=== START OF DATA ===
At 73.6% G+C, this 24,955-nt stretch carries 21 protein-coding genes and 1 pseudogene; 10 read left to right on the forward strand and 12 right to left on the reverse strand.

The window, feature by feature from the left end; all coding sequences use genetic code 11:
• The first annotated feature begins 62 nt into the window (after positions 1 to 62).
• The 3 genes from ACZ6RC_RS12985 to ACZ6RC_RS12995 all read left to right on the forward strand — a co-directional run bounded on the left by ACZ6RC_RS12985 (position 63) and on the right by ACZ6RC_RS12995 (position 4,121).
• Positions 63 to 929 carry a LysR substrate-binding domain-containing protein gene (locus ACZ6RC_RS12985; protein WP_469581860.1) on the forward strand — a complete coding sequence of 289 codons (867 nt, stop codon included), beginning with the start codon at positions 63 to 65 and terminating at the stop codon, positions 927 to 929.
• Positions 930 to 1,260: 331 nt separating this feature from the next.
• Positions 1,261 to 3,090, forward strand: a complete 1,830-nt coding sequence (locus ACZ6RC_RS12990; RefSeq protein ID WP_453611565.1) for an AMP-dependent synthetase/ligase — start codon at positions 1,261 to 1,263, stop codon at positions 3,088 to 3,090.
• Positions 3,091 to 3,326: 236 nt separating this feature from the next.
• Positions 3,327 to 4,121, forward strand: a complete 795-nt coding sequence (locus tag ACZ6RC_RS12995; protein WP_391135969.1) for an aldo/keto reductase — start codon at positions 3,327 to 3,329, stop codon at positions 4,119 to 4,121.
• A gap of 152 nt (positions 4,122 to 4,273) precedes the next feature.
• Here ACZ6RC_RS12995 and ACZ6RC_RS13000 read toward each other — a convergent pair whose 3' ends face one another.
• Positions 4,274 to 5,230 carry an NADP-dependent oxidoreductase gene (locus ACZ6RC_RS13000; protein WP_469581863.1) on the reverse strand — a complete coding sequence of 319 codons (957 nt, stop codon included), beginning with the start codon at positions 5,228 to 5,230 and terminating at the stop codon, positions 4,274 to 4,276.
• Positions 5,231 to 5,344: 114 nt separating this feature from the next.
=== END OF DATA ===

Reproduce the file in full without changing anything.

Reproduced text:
At 73.6% G+C, this 24,955-nt stretch carries 21 protein-coding genes and 1 pseudogene; 10 read left to right on the forward strand and 12 right to left on the reverse strand.

The window, feature by feature from the left end; all coding sequences use genetic code 11:
• The first annotated feature begins 62 nt into the window (after positions 1 to 62).
• The 3 genes from ACZ6RC_RS12985 to ACZ6RC_RS12995 all read left to right on the forward strand — a co-directional run bounded on the left by ACZ6RC_RS12985 (position 63) and on the right by ACZ6RC_RS12995 (position 4,121).
• Positions 63 to 929 carry a LysR substrate-binding domain-containing protein gene (locus ACZ6RC_RS12985; protein WP_469581860.1) on the forward strand — a complete coding sequence of 289 codons (867 nt, stop codon included), beginning with the start codon at positions 63 to 65 and terminating at the stop codon, positions 927 to 929.
• Positions 930 to 1,260: 331 nt separating this feature from the next.
• Positions 1,261 to 3,090, forward strand: a complete 1,830-nt coding sequence (locus ACZ6RC_RS12990; RefSeq protein ID WP_453611565.1) for an AMP-dependent synthetase/ligase — start codon at positions 1,261 to 1,263, stop codon at positions 3,088 to 3,090.
• Positions 3,091 to 3,326: 236 nt separating this feature from the next.
• Positions 3,327 to 4,121, forward strand: a complete 795-nt coding sequence (locus tag ACZ6RC_RS12995; protein WP_391135969.1) for an aldo/keto reductase — start codon at positions 3,327 to 3,329, stop codon at positions 4,119 to 4,121.
• A gap of 152 nt (positions 4,122 to 4,273) precedes the next feature.
• Here ACZ6RC_RS12995 and ACZ6RC_RS13000 read toward each other — a convergent pair whose 3' ends face one another.
• Positions 4,274 to 5,230 carry an NADP-dependent oxidoreductase gene (locus ACZ6RC_RS13000; protein WP_469581863.1) on the reverse strand — a complete coding sequence of 319 codons (957 nt, stop codon included), beginning with the start codon at positions 5,228 to 5,230 and terminating at the stop codon, positions 4,274 to 4,276.
• Positions 5,231 to 5,344: 114 nt separating this feature from the next.